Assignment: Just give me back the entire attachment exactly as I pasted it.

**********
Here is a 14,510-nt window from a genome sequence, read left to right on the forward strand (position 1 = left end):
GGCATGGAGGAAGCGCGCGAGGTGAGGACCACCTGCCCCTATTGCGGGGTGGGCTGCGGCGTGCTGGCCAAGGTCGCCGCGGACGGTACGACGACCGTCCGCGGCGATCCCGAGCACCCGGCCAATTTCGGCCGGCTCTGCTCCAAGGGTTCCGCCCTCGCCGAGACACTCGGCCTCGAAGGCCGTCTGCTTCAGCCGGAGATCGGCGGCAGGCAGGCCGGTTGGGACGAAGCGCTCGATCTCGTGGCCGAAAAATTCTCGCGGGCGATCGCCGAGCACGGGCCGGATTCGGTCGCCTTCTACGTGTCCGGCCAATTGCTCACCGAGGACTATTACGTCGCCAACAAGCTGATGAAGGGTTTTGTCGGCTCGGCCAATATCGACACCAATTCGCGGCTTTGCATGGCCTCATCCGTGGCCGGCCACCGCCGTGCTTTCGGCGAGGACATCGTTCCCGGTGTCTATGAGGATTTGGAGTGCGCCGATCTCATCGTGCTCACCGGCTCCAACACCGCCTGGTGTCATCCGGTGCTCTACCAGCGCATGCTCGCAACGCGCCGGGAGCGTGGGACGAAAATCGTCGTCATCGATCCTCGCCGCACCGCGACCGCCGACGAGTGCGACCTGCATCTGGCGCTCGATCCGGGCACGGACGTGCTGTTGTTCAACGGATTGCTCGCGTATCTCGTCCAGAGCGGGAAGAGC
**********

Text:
Here is a 14,510-nt window from a genome sequence, read left to right on the forward strand (position 1 = left end):
GGCATGGAGGAAGCGCGCGAGGTGAGGACCACCTGCCCCTATTGCGGGGTGGGCTGCGGCGTGCTGGCCAAGGTCGCCGCGGACGGTACGACGACCGTCCGCGGCGATCCCGAGCACCCGGCCAATTTCGGCCGGCTCTGCTCCAAGGGTTCCGCCCTCGCCGAGACACTCGGCCTCGAAGGCCGTCTGCTTCAGCCGGAGATCGGCGGCAGGCAGGCCGGTTGGGACGAAGCGCTCGATCTCGTGGCCGAAAAATTCTCGCGGGCGATCGCCGAGCACGGGCCGGATTCGGTCGCCTTCTACGTGTCCGGCCAATTGCTCACCGAGGACTATTACGTCGCCAACAAGCTGATGAAGGGTTTTGTCGGCTCGGCCAATATCGACACCAATTCGCGGCTTTGCATGGCCTCATCCGTGGCCGGCCACCGCCGTGCTTTCGGCGAGGACATCGTTCCCGGTGTCTATGAGGATTTGGAGTGCGCCGATCTCATCGTGCTCACCGGCTCCAACACCGCCTGGTGTCATCCGGTGCTCTACCAGCGCATGCTCGCAACGCGCCGGGAGCGTGGGACGAAAATCGTCGTCATCGATCCTCGCCGCACCGCGACCGCCGACGAGTGCGACCTGCATCTGGCGCTCGATCCGGGCACGGACGTGCTGTTGTTCAACGGATTGCTCGCGTATCTCGTCCAGAGCGGGAAGAGC